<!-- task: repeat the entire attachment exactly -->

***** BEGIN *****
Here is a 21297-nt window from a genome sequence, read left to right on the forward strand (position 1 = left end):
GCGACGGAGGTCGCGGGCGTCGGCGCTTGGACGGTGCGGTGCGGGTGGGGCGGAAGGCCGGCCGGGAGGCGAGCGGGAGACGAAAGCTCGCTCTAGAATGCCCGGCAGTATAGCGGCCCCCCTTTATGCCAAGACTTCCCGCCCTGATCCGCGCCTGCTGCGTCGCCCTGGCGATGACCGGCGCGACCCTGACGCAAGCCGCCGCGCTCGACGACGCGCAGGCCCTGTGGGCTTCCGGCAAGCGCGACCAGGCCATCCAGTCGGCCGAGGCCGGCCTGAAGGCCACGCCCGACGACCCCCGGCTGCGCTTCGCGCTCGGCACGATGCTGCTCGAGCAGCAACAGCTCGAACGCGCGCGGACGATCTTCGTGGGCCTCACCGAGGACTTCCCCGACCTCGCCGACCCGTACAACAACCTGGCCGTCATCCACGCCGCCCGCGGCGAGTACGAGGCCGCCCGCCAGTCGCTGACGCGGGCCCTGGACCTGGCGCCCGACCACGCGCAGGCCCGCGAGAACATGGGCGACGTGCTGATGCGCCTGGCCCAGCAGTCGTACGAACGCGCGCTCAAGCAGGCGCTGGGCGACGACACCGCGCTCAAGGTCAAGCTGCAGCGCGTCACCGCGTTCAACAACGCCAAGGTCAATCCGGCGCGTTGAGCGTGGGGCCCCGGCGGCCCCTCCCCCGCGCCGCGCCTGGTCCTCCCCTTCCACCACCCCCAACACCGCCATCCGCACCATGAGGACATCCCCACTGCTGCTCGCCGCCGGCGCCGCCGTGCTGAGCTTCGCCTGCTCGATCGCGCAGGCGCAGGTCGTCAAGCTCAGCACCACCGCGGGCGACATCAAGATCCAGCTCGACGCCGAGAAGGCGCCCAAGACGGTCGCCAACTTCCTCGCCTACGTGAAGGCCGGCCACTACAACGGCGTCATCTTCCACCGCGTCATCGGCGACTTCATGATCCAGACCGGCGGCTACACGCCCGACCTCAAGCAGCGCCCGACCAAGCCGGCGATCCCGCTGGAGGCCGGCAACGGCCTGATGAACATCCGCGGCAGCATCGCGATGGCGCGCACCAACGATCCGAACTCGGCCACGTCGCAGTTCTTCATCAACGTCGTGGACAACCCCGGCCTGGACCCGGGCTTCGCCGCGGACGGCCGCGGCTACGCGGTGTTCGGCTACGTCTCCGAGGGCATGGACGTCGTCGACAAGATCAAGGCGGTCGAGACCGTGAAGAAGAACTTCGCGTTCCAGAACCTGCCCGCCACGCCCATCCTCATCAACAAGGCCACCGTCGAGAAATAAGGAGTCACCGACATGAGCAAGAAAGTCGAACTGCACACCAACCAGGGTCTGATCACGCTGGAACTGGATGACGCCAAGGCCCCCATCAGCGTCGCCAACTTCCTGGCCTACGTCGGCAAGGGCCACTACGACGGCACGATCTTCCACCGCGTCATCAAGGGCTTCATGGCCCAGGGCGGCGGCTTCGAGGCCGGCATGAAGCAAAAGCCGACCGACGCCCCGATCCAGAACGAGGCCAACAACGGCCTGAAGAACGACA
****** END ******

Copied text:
Here is a 21297-nt window from a genome sequence, read left to right on the forward strand (position 1 = left end):
GCGACGGAGGTCGCGGGCGTCGGCGCTTGGACGGTGCGGTGCGGGTGGGGCGGAAGGCCGGCCGGGAGGCGAGCGGGAGACGAAAGCTCGCTCTAGAATGCCCGGCAGTATAGCGGCCCCCCTTTATGCCAAGACTTCCCGCCCTGATCCGCGCCTGCTGCGTCGCCCTGGCGATGACCGGCGCGACCCTGACGCAAGCCGCCGCGCTCGACGACGCGCAGGCCCTGTGGGCTTCCGGCAAGCGCGACCAGGCCATCCAGTCGGCCGAGGCCGGCCTGAAGGCCACGCCCGACGACCCCCGGCTGCGCTTCGCGCTCGGCACGATGCTGCTCGAGCAGCAACAGCTCGAACGCGCGCGGACGATCTTCGTGGGCCTCACCGAGGACTTCCCCGACCTCGCCGACCCGTACAACAACCTGGCCGTCATCCACGCCGCCCGCGGCGAGTACGAGGCCGCCCGCCAGTCGCTGACGCGGGCCCTGGACCTGGCGCCCGACCACGCGCAGGCCCGCGAGAACATGGGCGACGTGCTGATGCGCCTGGCCCAGCAGTCGTACGAACGCGCGCTCAAGCAGGCGCTGGGCGACGACACCGCGCTCAAGGTCAAGCTGCAGCGCGTCACCGCGTTCAACAACGCCAAGGTCAATCCGGCGCGTTGAGCGTGGGGCCCCGGCGGCCCCTCCCCCGCGCCGCGCCTGGTCCTCCCCTTCCACCACCCCCAACACCGCCATCCGCACCATGAGGACATCCCCACTGCTGCTCGCCGCCGGCGCCGCCGTGCTGAGCTTCGCCTGCTCGATCGCGCAGGCGCAGGTCGTCAAGCTCAGCACCACCGCGGGCGACATCAAGATCCAGCTCGACGCCGAGAAGGCGCCCAAGACGGTCGCCAACTTCCTCGCCTACGTGAAGGCCGGCCACTACAACGGCGTCATCTTCCACCGCGTCATCGGCGACTTCATGATCCAGACCGGCGGCTACACGCCCGACCTCAAGCAGCGCCCGACCAAGCCGGCGATCCCGCTGGAGGCCGGCAACGGCCTGATGAACATCCGCGGCAGCATCGCGATGGCGCGCACCAACGATCCGAACTCGGCCACGTCGCAGTTCTTCATCAACGTCGTGGACAACCCCGGCCTGGACCCGGGCTTCGCCGCGGACGGCCGCGGCTACGCGGTGTTCGGCTACGTCTCCGAGGGCATGGACGTCGTCGACAAGATCAAGGCGGTCGAGACCGTGAAGAAGAACTTCGCGTTCCAGAACCTGCCCGCCACGCCCATCCTCATCAACAAGGCCACCGTCGAGAAATAAGGAGTCACCGACATGAGCAAGAAAGTCGAACTGCACACCAACCAGGGTCTGATCACGCTGGAACTGGATGACGCCAAGGCCCCCATCAGCGTCGCCAACTTCCTGGCCTACGTCGGCAAGGGCCACTACGACGGCACGATCTTCCACCGCGTCATCAAGGGCTTCATGGCCCAGGGCGGCGGCTTCGAGGCCGGCATGAAGCAAAAGCCGACCGACGCCCCGATCCAGAACGAGGCCAACAACGGCCTGAAGAACGACA